Reference address :

ELPENOR - Home of the Greek Word

Three Millennia of Greek Literature


Persons of the dialogue: Socrates - Theodorus - Theaetetus - Euclid - Terpsion
Translated by Benjamin Jowett - 42 Pages (Part 1) - Greek fonts
Search Plato's works / Plato Anthology / The Greek Word Library

Plato notes @ Elpenor = Note by Elpenor 

THEAETETUS part 1 of 2

Part 2


Icon of the Christ and New Testament Reader

Plato in print

This Part: 42 Pages

Part 1 Page 40

Soc. But, O my friend, when he draws the other into upper air, and gets him out of his pleas and rejoinders into the contemplation of justice and injustice in their own nature and in their difference from one another and from all other things; or from the commonplaces about the happiness of a king or of a rich man to the consideration of government, and of human happiness and misery in general - what they are, and how a man is to attain the one and avoid the other - when that narrow, keen, little legal mind is called to account about all this, he gives the philosopher his revenge; for dizzied by the height at which he is hanging, whence he looks down into space, which is a strange experience to him, he being dismayed, and lost, and stammering broken words, is laughed at, not by Thracian handmaidens or any other uneducated persons, for they have no eye for the situation, but by every man who has not been brought up a slave. Such are the two characters, Theodorus: the one of the freeman, who has becomes trained in liberty and leisure, whom you call the philosopher - him we cannot blame because he appears simple and of no account when he has to perform some menial task, such as packing up bed - clothes, or flavouring a sauce or fawning speech; the other character is that of the man who is able to do all this kind of service smartly and neatly, but knows not how to wear his cloak like a gentleman; still less with the music of discourse can he hymn the true life aright which is lived by immortals or men blessed of heaven.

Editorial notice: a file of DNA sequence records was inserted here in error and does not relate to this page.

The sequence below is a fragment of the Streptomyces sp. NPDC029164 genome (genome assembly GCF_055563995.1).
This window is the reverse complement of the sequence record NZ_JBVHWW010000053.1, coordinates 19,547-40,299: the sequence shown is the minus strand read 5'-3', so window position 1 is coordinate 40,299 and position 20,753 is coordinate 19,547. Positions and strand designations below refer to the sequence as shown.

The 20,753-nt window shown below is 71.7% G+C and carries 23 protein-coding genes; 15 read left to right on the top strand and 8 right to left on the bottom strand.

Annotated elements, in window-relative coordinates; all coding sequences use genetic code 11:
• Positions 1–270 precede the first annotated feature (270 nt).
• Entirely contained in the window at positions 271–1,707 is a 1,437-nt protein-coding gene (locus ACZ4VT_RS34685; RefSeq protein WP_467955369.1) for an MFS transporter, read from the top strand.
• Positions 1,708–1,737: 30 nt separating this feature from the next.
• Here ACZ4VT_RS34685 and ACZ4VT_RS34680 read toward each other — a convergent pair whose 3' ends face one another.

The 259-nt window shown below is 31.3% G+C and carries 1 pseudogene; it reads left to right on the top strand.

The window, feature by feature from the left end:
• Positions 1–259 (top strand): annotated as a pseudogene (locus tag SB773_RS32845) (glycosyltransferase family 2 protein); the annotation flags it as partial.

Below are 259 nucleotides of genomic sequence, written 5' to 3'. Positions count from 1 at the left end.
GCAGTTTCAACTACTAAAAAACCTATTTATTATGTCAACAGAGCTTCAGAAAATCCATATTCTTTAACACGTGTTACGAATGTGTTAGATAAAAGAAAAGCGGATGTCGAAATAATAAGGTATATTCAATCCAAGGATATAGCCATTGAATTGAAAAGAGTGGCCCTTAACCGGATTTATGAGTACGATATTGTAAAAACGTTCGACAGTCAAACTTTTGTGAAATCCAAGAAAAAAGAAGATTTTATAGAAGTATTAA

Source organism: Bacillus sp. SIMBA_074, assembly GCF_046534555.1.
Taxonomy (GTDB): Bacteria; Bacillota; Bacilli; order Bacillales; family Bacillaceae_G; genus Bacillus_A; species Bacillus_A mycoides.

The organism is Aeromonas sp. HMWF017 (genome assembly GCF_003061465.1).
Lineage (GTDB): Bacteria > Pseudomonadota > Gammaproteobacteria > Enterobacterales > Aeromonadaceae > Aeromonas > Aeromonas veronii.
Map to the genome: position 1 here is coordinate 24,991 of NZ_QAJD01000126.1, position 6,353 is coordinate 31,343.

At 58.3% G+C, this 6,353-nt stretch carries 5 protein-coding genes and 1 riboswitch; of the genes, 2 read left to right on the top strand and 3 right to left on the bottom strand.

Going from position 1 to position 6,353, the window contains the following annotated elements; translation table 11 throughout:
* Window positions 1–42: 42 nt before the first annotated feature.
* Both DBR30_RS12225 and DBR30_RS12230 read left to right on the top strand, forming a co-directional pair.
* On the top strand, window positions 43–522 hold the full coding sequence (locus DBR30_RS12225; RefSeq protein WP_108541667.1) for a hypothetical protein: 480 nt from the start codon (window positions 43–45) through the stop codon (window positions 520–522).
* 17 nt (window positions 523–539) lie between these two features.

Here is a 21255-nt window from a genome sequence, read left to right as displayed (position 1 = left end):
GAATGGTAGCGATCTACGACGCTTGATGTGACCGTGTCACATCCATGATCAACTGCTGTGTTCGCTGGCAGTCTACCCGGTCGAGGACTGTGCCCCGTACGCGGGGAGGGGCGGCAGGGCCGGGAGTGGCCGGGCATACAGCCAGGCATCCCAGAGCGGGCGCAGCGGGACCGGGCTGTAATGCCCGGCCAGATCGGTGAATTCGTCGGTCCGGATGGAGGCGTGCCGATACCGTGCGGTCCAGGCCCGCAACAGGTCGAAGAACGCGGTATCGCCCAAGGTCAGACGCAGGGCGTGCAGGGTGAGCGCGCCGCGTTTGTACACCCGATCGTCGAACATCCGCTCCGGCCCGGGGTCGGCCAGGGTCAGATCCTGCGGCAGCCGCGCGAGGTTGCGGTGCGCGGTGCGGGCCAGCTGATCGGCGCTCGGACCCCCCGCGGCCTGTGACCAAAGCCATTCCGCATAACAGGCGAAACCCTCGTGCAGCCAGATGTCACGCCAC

Theod. If you could only persuade everybody, Socrates, as you do me, of the truth of your words, there would be more peace and fewer evils among men.

Previous Page / First / Next Page of this part

Theaetetus part 2 of 2. You are at part 1

  Plato Home Page / Bilingual Anthology   Plato Search ||| Aristotle

Three Millennia of Greek Literature


Greek Literature - Ancient, Medieval, Modern

Elpenor's Greek Forum : Post a question / Start a discussion

Learned Freeware

Reference address :

Copyright : Elpenor 2006 -